Mr. Ernie Ross : What concern does the Secretary of State feel about the spate of panic buying that has broken out as a result of the changes in the forms of tenancy for council tenants--the "pick a landlord" scheme? Is he not concerned that many council house tenants are taking on a burden that they will be unable to bear in future, particularly with the massive increase in mortgage interest rates for which his Government are responsible?
Mr. Marlow : Would there not be some advantage in these matters being decided totally in Scotland in accordance with an amended version of the Scotland Bill proposed by Opposition Members--the amendment being that if Scotland were to decide its own housing policy, we would need no Scottish Members in this House to decide housing policy in England?
Mr. Rifkind : That is as may be, though some of us might not agree with my hon. Friend. This is proving to be a fascinating day. My hon. Friend the Member for Northampton, North (Mr. Marlow) is apparently in favour of Scotland's independence while the hon. Member for Cunninghame, South (Mr. Lambie) seems to be in favour of council house sales.
The Parliamentary Under-Secretary of State for Scotland (Mr. Michael Forsyth) : This project has been held in abeyance by GreaterGlasgow health board pending the outcome of its current strategy review of services for the elderly. I understand that the review is due to be completed within two months. Thereafter it will be considered by the board's policy and planning committee before a consultative document is issued.
Mr. McAvoy : I thank the Minister for his answer. He will recall that some time ago he gave me an assurance that the health board had said that it expected the review to be completed by spring this year. The Minister has now announced that the health board intends to delay for a further two months. Will he ensure that the health board completes the review and starts the process of building the unit in Rutherglen? The Minister understands the circumstances and appreciates the fact that all those living in Cambuslang and half of Rutherglen within my constituency have to go to Lanarkshire health board for geriatric services. That is intolerable and there should be no delay in attacking such circumstances.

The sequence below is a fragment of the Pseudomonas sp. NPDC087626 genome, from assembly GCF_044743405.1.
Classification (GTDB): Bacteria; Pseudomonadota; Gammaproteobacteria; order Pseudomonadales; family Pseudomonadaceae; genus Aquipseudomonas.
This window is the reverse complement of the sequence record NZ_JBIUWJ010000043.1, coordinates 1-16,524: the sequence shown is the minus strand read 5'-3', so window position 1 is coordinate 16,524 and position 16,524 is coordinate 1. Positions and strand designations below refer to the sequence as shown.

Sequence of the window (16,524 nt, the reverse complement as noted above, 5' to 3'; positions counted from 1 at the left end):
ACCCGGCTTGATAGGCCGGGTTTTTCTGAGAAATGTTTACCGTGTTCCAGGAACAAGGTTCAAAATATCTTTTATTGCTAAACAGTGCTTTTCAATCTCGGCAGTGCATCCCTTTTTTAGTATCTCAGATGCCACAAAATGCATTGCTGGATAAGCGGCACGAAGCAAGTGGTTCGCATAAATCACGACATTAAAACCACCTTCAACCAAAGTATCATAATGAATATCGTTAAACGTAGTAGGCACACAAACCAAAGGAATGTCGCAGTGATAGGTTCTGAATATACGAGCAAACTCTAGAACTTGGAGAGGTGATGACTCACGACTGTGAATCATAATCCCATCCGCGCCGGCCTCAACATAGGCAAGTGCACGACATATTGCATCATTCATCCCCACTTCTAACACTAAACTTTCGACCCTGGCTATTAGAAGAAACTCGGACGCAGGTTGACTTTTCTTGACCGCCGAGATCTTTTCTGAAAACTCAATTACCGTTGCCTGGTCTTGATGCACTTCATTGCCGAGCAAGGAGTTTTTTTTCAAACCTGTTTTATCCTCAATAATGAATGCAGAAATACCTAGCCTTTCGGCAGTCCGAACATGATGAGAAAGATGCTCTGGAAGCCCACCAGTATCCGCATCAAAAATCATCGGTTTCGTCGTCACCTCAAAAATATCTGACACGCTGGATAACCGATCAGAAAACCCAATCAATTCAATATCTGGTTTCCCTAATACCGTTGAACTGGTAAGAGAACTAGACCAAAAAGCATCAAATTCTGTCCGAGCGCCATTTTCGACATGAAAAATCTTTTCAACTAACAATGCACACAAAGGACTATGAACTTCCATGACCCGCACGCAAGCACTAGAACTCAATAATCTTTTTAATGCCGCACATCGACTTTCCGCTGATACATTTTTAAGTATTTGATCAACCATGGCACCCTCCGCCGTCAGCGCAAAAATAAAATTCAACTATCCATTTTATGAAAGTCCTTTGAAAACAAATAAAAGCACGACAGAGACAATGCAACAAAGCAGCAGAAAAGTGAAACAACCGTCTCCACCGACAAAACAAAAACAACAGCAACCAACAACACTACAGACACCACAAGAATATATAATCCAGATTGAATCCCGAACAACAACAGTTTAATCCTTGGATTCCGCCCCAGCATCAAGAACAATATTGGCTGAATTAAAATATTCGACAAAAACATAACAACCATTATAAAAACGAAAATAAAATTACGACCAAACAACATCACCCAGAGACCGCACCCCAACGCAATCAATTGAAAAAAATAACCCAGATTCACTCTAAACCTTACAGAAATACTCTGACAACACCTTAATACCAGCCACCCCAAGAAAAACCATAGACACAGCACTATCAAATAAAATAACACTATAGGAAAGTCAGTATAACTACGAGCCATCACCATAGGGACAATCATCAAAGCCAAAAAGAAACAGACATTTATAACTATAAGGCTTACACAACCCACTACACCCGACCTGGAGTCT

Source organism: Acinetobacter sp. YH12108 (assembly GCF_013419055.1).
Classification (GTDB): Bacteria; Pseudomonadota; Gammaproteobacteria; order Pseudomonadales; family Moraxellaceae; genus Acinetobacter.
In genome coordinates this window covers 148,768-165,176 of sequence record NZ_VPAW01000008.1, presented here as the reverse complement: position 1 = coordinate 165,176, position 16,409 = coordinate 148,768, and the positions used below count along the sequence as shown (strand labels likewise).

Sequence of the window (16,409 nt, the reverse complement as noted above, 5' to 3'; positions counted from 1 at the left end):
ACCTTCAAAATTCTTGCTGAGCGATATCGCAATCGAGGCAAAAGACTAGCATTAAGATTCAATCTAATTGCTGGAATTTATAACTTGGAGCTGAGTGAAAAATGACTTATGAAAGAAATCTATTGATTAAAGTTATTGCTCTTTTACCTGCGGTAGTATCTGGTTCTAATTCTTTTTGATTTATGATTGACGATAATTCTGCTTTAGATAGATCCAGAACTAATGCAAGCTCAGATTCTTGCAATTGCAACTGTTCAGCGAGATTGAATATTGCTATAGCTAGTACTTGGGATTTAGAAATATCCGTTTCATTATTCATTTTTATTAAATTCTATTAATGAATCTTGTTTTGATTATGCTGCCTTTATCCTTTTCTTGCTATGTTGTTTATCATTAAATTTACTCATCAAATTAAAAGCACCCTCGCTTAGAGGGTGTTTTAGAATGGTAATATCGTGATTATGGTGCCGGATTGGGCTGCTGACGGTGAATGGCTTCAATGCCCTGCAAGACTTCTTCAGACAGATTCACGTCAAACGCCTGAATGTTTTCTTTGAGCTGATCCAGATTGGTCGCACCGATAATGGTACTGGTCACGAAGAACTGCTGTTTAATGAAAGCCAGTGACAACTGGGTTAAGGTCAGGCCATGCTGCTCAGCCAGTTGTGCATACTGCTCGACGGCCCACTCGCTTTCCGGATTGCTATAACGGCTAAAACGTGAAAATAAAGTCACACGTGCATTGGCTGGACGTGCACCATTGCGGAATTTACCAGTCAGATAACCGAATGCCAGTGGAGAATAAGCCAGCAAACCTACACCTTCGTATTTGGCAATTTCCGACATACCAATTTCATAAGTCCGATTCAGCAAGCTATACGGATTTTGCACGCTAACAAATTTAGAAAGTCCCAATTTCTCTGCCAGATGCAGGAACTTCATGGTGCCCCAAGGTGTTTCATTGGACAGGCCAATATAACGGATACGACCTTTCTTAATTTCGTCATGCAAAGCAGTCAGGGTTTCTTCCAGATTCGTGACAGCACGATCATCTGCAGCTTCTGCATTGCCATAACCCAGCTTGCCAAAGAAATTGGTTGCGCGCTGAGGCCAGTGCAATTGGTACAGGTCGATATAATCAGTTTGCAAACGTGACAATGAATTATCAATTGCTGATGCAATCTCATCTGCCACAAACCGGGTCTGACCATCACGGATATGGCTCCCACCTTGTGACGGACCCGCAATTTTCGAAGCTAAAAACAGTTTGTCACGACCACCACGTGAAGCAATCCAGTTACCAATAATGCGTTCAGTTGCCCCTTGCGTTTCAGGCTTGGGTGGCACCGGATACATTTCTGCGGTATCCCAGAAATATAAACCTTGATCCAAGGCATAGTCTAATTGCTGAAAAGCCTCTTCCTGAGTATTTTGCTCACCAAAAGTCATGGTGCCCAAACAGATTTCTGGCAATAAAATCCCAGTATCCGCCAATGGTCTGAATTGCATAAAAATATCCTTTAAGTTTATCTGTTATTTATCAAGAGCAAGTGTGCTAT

Mr. Forsyth : I agree with the hon. Gentleman that the position in his constituency is unacceptable. He has a reasonable basis for complaint about the delays experienced and I am happy to give the undertaking that he seeks.
Mr. Foulkes : Does the Minister agree that an extra reason for pressing ahead with the geriatric unit in Rutherglen is to reduce the unplanned growth of nursing homes in Ayrshire? Is he aware that that is resulting in the migration of elderly people to those nursing homes and is contrary to all the best policy put forward by the Health Service, Age Concern and other organisations which believe that old people should be cared for in institutions, sheltered housing and other such facilities near their own homes? The unplanned growth of nursing homes in Ayrshire means that many buildings which were previously hotels are being--[ Hon. Members :-- "Give way."] There seems to be some barracking. I am having trouble with my own side.
Mr. Forsyth : I do not share the hon. Gentleman's prejudice against private nursing homes. They are able to attract people to Ayrshire because that is where people want to go. Conservative Members believe that facilities should reflect the priorities of patients, not of planners. In reply to the hon. Gentleman's recommendation about matters in Rutherglen, I must say that if the private sector is able to play a role in meeting needs there, I would be the first to welcome that.
4. Mr. Tom Clarke : To ask the Secretary of State for Scotland when he next expects to meet the Scottish Development Agency to discuss job prospects for Scotland arising from the Channel tunnel project.
Mr. Rifkind : I will be meeting the agency board on 22 May to discuss a range of issues of mutual interest. If the agency wishes to discuss job prospects arising from the Channel tunnel at this meeting, or otherwise, I shall be glad to do so.
Mr. Clarke : Does the Secretary of State agree that if Scots are to experience a fair share of the jobs which may be available from 1992 and the Channel tunnel, investment in rail and road is absolutely essential? In particular, does he agree with the Freightliner working party about the enormous potential of the Coatbridge-Gartcosh location for the superfreight terminal, provided that there is adequate infrastructure--including a new junction from the M73 motorway--to make the project a success?
Mr. Rifkind : I am interested by what the hon. Gentleman says. British Rail is already considering sites, including Gartcosh, as part of the Channel Tunnel Act 1987 section 40 consultations and its plans will be published towards the end of this year. On roads, the Government are committed to improving the A74 to
Column 179motorway standard. That will make a crucial difference because it will integrate Scotland's motorway network with that of the rest of the United Kingdom.